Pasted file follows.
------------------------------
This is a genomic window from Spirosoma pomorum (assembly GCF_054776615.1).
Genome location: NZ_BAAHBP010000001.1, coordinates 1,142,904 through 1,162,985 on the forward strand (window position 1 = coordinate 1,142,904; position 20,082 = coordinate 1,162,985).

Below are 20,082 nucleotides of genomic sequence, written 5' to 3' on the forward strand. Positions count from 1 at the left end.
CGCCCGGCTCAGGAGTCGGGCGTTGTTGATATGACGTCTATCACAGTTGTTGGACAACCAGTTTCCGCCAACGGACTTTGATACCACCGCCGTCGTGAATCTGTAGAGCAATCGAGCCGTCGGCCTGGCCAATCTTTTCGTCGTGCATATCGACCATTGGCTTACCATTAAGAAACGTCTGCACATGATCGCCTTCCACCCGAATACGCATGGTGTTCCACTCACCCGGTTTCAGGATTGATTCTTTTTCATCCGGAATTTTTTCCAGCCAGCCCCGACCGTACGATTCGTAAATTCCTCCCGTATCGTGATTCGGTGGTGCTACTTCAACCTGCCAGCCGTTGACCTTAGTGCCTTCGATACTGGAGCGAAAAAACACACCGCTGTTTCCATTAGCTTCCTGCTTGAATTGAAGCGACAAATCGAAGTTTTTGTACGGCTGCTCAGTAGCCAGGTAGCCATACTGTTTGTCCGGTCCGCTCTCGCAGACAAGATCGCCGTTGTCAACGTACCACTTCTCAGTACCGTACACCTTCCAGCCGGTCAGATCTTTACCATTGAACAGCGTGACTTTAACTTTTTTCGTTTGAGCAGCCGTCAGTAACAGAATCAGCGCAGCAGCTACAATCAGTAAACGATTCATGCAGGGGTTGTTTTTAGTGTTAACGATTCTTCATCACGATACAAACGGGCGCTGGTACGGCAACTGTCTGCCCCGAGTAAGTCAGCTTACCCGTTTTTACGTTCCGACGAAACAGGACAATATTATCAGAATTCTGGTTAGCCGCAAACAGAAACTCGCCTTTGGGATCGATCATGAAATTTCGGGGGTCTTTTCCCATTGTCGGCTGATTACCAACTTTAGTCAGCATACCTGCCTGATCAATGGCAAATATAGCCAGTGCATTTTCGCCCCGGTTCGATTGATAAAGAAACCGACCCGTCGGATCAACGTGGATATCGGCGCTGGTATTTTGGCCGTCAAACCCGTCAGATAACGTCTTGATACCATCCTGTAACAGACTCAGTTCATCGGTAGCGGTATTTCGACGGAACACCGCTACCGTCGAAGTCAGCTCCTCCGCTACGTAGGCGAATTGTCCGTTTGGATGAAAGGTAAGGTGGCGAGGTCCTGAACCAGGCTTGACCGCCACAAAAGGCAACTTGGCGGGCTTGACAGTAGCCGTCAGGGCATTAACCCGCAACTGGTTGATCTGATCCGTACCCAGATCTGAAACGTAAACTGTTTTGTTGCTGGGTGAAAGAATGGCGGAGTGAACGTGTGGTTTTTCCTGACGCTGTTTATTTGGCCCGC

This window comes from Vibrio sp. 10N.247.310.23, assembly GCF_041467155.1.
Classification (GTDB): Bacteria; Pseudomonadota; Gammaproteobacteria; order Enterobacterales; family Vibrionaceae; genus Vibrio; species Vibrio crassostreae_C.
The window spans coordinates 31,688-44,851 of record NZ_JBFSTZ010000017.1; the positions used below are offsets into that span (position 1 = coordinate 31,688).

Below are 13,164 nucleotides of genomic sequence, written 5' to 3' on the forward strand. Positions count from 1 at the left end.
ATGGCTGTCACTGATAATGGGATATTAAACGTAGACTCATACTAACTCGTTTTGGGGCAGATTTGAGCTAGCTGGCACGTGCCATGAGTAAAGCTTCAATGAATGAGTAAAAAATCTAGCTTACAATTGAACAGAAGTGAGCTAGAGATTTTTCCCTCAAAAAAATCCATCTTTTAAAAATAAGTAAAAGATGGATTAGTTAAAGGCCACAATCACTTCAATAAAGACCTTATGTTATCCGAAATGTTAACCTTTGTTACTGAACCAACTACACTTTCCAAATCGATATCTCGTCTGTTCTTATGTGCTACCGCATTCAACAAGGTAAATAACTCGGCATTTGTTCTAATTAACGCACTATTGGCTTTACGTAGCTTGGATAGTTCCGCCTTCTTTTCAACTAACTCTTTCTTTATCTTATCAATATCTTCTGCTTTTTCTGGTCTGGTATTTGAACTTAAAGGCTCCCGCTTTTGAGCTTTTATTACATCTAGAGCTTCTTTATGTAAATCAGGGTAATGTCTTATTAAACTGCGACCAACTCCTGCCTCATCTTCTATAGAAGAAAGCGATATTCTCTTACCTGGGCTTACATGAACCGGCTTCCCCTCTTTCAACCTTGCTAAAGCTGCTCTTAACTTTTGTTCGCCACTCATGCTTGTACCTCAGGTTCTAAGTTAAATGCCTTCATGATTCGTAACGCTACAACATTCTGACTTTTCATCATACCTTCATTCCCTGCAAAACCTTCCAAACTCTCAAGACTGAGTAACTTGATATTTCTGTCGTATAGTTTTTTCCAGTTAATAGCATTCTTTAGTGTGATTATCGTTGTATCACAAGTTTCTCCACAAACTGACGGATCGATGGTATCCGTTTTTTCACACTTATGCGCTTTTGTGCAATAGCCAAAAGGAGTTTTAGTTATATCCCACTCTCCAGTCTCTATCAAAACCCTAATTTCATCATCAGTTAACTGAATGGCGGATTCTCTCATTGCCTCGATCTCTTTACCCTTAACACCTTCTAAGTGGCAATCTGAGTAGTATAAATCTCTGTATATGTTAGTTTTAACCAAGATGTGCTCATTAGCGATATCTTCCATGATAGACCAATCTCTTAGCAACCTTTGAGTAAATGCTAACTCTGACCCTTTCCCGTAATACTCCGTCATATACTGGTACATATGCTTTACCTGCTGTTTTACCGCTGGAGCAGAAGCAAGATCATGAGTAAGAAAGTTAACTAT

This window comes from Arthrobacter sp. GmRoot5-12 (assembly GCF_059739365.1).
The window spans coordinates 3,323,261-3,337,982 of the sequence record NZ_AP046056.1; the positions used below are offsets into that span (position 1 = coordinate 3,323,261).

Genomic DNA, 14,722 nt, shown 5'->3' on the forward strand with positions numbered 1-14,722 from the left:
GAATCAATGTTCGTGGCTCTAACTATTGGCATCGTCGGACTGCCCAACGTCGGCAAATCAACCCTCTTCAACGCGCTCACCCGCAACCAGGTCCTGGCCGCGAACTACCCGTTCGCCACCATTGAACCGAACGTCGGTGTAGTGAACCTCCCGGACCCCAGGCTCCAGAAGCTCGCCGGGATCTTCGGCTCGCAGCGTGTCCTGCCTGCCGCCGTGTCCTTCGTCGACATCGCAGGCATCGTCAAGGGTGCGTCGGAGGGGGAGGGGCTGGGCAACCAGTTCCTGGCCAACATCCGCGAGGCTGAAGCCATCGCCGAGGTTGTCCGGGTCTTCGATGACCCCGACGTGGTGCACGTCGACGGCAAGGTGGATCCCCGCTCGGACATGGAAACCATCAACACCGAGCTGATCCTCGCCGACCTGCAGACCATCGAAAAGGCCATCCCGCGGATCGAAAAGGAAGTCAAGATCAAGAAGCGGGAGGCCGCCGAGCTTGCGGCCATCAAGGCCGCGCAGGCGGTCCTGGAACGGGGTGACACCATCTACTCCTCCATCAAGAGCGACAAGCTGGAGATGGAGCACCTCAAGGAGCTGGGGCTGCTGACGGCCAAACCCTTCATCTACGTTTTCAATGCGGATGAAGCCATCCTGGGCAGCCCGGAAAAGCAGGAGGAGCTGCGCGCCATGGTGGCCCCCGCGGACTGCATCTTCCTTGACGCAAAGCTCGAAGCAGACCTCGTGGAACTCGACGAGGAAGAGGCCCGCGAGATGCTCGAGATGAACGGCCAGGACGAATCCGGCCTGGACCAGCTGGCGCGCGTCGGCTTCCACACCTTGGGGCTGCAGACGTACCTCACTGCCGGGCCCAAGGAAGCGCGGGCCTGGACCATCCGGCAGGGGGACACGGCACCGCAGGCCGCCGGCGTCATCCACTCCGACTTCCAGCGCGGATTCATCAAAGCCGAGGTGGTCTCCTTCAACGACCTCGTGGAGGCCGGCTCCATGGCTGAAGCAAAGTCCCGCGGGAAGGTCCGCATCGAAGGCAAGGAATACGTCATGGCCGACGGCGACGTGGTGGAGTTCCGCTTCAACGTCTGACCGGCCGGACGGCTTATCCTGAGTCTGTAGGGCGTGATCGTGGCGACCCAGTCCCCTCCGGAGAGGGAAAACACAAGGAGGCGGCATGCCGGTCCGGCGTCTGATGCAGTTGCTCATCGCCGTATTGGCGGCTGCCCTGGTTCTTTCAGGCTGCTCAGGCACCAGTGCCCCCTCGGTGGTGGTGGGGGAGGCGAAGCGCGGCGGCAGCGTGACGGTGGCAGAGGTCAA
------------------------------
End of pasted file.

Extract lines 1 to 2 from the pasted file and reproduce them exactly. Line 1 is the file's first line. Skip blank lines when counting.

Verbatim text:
This is a genomic window from Spirosoma pomorum (assembly GCF_054776615.1).
Genome location: NZ_BAAHBP010000001.1, coordinates 1,142,904 through 1,162,985 on the forward strand (window position 1 = coordinate 1,142,904; position 20,082 = coordinate 1,162,985).